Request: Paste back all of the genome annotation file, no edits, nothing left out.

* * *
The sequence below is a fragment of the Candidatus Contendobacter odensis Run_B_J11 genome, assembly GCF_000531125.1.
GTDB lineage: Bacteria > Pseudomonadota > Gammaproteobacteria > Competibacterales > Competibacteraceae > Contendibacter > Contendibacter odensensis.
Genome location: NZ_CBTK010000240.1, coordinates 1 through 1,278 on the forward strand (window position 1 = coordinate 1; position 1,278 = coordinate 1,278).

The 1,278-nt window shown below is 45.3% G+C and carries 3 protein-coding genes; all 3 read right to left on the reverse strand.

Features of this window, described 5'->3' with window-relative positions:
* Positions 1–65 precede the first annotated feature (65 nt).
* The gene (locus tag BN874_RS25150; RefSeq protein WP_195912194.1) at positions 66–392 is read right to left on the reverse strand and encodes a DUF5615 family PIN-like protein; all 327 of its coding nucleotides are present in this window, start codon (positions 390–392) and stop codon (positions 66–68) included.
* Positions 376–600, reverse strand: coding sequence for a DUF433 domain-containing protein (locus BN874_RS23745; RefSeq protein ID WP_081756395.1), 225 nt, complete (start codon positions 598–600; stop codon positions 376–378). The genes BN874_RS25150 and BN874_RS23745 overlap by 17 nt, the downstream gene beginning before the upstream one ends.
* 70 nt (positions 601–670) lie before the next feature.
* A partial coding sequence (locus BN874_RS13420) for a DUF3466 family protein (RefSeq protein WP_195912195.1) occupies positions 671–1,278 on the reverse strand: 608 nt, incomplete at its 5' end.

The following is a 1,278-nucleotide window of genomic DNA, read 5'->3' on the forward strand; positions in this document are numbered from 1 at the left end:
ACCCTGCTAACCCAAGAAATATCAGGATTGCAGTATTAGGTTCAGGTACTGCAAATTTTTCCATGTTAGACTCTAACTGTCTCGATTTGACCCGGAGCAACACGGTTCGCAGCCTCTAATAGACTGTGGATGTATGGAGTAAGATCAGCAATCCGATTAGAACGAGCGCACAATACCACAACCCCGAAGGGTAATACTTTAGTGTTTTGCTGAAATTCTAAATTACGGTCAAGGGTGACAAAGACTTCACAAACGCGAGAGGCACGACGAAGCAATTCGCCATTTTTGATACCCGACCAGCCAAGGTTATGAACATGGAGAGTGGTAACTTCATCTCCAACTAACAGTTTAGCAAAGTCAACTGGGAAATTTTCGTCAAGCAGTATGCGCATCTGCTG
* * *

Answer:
The sequence below is a fragment of the Candidatus Contendobacter odensis Run_B_J11 genome, assembly GCF_000531125.1.
GTDB lineage: Bacteria > Pseudomonadota > Gammaproteobacteria > Competibacterales > Competibacteraceae > Contendibacter > Contendibacter odensensis.
Genome location: NZ_CBTK010000240.1, coordinates 1 through 1,278 on the forward strand (window position 1 = coordinate 1; position 1,278 = coordinate 1,278).

The 1,278-nt window shown below is 45.3% G+C and carries 3 protein-coding genes; all 3 read right to left on the reverse strand.

Features of this window, described 5'->3' with window-relative positions:
* Positions 1–65 precede the first annotated feature (65 nt).
* The gene (locus tag BN874_RS25150; RefSeq protein WP_195912194.1) at positions 66–392 is read right to left on the reverse strand and encodes a DUF5615 family PIN-like protein; all 327 of its coding nucleotides are present in this window, start codon (positions 390–392) and stop codon (positions 66–68) included.
* Positions 376–600, reverse strand: coding sequence for a DUF433 domain-containing protein (locus BN874_RS23745; RefSeq protein ID WP_081756395.1), 225 nt, complete (start codon positions 598–600; stop codon positions 376–378). The genes BN874_RS25150 and BN874_RS23745 overlap by 17 nt, the downstream gene beginning before the upstream one ends.
* 70 nt (positions 601–670) lie before the next feature.
* A partial coding sequence (locus BN874_RS13420) for a DUF3466 family protein (RefSeq protein WP_195912195.1) occupies positions 671–1,278 on the reverse strand: 608 nt, incomplete at its 5' end.

The following is a 1,278-nucleotide window of genomic DNA, read 5'->3' on the forward strand; positions in this document are numbered from 1 at the left end:
ACCCTGCTAACCCAAGAAATATCAGGATTGCAGTATTAGGTTCAGGTACTGCAAATTTTTCCATGTTAGACTCTAACTGTCTCGATTTGACCCGGAGCAACACGGTTCGCAGCCTCTAATAGACTGTGGATGTATGGAGTAAGATCAGCAATCCGATTAGAACGAGCGCACAATACCACAACCCCGAAGGGTAATACTTTAGTGTTTTGCTGAAATTCTAAATTACGGTCAAGGGTGACAAAGACTTCACAAACGCGAGAGGCACGACGAAGCAATTCGCCATTTTTGATACCCGACCAGCCAAGGTTATGAACATGGAGAGTGGTAACTTCATCTCCAACTAACAGTTTAGCAAAGTCAACTGGGAAATTTTCGTCAAGCAGTATGCGCATCTGCTG